WEST PALM BEACH, Fla. -- Super Bowl advertisements that air nationwide this weekend cost upwards of $5 million each, but one man in Tennessee bought game day ad space on just one television station: WPTV.
Stephen Eimers knew President Donald Trump spent Super Bowl Sunday at Mar-a-Lago on Palm Beach in 2017, so he hoped the same would happen this year. He purchased 30 seconds of airtime Sunday afternoon and made his own public service announcement with the help of his daughter's former classmates in television production school.
"President Trump, your concerns about guardrail spearing are legitimate," it begins.
Eimers says President Trump has addressed highway safety and guardrail dangers in the past. He's hopeful the president will push federal highway safety leaders to make changes immediately.
His daughter, Hannah Eimers, was killed when she hit a guardrail end and it pierced her car. The guardrail product was manufactured by Lindsay X-LINK, a company mentioned in a number of other death cases in the U.S.
Hannah was 17 at the time. She was the eldest of 10 children, a mix of adopted and biological kids. She had written novels, raced through high school and was already in her second year of college at the time.
She "was extraordinarily talented and because of this defective product, she walked out of our house and we never saw her again. What these things do when they fail are horrific," he said.
Eimers has connected with dozens of other families who are mourning the deaths of loved ones who were killed colliding with X-LINK products. One of the deaths was captured on dash cam video, and he shows it in the short PSA.
"We were left to pick up pieces. Literally. That's our reality. That's the reality of families all across the United States."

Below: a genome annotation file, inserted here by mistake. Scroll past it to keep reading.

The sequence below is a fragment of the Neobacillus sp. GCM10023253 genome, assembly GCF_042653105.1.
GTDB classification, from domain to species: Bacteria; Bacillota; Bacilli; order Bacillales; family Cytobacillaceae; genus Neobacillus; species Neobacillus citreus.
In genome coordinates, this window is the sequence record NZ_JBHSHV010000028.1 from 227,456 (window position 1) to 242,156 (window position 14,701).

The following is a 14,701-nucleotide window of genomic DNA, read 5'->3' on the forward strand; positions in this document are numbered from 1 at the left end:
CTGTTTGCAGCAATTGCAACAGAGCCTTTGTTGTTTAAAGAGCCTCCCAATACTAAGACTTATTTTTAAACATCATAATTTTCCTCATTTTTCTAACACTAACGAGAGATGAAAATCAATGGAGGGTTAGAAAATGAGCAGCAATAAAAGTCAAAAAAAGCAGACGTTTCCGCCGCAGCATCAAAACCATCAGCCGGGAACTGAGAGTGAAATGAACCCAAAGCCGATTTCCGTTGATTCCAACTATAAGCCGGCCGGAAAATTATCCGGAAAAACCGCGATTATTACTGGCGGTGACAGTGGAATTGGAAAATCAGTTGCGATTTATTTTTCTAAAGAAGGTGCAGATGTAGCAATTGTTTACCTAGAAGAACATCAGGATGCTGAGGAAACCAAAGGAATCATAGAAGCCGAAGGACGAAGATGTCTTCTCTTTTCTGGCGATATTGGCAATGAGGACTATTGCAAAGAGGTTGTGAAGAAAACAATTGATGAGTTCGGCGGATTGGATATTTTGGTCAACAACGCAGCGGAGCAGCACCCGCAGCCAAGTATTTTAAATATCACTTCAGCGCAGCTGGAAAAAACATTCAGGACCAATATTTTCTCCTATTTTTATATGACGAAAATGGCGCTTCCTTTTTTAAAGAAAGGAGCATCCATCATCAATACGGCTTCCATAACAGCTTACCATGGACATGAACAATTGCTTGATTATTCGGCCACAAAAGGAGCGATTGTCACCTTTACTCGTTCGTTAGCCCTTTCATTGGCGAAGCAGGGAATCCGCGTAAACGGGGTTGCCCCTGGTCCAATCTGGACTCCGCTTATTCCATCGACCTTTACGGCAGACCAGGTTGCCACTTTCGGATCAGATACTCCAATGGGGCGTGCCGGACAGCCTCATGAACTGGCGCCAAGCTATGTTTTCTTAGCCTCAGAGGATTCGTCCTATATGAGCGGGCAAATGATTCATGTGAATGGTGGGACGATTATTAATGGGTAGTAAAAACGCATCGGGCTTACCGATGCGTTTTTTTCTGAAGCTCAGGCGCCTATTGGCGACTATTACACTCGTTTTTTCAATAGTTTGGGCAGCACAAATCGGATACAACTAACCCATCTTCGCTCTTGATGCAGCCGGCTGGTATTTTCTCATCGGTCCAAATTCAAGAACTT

On X-LINK's site, the company states, in part, "No guardrail end terminal system can prevent every tragedy; the X-Lite Guardrail End Terminal is designed and manufactured to reduce the number and severity of injuries sustained from automobile accidents. A variety of factors contribute to the severity of an impact. These include speed; the angle at which a vehicle makes impact; road conditions; driver impairment; and whether or not the equipment was installed and maintained correctly."
Florida Department of Transportation confirms there are X-LINK guardrail ends still in place on public roads. Eimers says Florida is one of 4 states that still has the items on roadways, while several others have had them removed or banned.
In 2013, Contact 5 investigators unveiled a series of similar accidents involving guard rail ends from a different manufacturer. Experts told WPTV anchor Shannon Cake the guardrails could potentially kill or injure a person if they were installed or produced improperly.
Eimers says his efforts are no longer for Hannah, they're aimed to keep other people safer in the future.
"The reality is i'm not doing this for Hannah. In my world view, I believe in the inherent transcendent value of life. I'm doing this so I never have to call you up, I never have to call another family up. So that no other family has to face this horror. Life has value," he said.